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Include the Alias? Skip the Real Name? COVID-19 Vaccination Card Recommendations

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A person holding a vaccination record card

Names can be a complex thing for immigrant and migrant workers. These workers often must use a pseudonym in workplaces, as they may lack documentation to legally work in the United States using their birth name. While this process can lead to short-term benefits for workers, it can also create unexpected problems. Because of recent vaccine mandates which dictate that large companies with at least one hundred employees require their employees to be vaccinated, the vaccine card is no longer simply a health document, but is now also an employment document. Workplace mandates are changing the way we use these cards and have given the names on them new importance.

For workers who use aliases for work but received their vaccine under their birthname, vaccine cards have become more complex. Vaccination cards are the most common method to prove one’s vaccination status that we use, and their new purpose can result in important consequences for those who use an alias, especially for workers who were vaccinated before they knew there would be workplace mandates. For employees of large companies (100 + employees), employees who cannot prove they are vaccinated must be tested for COVID-19 weekly. Smaller companies are also often requiring proof of vaccination. Many vaccinated immigrants may have a different name on their vaccine card than the one they use for employment.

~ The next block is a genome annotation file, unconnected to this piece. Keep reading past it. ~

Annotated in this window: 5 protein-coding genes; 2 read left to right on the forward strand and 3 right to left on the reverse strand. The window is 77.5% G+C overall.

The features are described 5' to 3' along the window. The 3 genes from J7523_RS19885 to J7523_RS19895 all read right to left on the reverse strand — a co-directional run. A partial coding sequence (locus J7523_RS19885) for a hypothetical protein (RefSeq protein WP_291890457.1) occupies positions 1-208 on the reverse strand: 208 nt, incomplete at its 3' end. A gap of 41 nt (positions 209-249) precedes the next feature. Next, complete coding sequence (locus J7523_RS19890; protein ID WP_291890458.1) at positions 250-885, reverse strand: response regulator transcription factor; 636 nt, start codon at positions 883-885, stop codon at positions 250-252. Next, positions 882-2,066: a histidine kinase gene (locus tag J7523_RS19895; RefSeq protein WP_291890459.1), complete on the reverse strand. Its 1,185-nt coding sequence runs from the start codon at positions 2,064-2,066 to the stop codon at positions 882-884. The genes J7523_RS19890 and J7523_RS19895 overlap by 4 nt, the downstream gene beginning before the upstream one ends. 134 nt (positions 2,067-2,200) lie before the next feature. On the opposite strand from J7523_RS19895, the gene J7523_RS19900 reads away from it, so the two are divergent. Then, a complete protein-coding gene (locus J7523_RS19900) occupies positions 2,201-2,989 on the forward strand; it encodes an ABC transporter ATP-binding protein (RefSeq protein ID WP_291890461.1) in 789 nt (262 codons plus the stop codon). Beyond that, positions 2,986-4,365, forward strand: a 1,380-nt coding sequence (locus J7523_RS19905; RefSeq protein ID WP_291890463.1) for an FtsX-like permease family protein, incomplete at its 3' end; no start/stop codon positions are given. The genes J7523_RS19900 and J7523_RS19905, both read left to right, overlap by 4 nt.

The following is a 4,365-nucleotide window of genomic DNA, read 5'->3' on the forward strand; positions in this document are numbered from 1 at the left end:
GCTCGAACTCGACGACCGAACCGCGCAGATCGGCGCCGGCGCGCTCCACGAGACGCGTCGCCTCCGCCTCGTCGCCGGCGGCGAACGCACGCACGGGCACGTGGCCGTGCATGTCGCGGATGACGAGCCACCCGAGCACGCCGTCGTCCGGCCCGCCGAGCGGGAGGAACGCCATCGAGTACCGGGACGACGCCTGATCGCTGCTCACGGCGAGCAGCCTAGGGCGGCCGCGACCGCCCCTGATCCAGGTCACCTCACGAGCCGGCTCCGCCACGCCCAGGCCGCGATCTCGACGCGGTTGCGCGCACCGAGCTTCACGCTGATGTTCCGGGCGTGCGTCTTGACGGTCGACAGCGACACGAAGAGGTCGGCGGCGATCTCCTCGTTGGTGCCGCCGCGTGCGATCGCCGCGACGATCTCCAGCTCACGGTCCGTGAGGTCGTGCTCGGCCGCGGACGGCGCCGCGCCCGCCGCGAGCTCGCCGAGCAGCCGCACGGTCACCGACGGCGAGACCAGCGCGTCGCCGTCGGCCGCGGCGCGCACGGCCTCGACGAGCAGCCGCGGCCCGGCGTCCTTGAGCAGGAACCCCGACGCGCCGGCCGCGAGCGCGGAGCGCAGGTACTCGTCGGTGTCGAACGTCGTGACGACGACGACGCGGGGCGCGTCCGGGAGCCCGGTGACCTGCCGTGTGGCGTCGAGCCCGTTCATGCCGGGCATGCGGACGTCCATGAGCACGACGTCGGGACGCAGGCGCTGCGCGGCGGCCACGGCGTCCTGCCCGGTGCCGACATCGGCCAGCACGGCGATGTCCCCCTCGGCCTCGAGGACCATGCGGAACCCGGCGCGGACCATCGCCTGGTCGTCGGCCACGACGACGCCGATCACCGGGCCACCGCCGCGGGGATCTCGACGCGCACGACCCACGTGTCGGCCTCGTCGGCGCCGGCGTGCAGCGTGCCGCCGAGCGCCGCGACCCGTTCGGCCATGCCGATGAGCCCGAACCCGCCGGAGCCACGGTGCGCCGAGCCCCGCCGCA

Migrant Clinicians Network recommends an approach that prioritizes public health – getting workers vaccinated – and recognizes the importance of helping immigrant and migrant workers maintain their employment. For clinicians serving immigrants who work under aliases, a possible solution involves issuing two versions of a vaccination record card, one with the worker’s legal name, and one with their work alias. This allows immigrants to have relevant cards for different environments, giving them the ability to use their legal name when appropriate and their alias when it is needed. If feasible, clinicians are encouraged to note the name and alias (“AKA”) in the state’s vaccine database, which is unavailable for employer use. 

These difficulties with names and vaccine cards may also affect people outside of immigrant communities. For example, transgender people who have not legally changed their name may have their new name on their vaccination card while legal documents for work may have their deadname (a common term for birthnames that are no longer used). For all workers getting vaccinated for the first time, it is important to ask them if they use any other names when filling out the card and discuss options.

Issuing a second card can help to prevent workers from trying to find loopholes on their own. There is concern that some may attempt to get vaccinated a second time to get a new card with a different name on it. In order to avoid workers getting additional, unrecommended doses, it is better to make additional copies of cards, with multiple names, available to patients for work and other situations than to risk a patient getting harmed.


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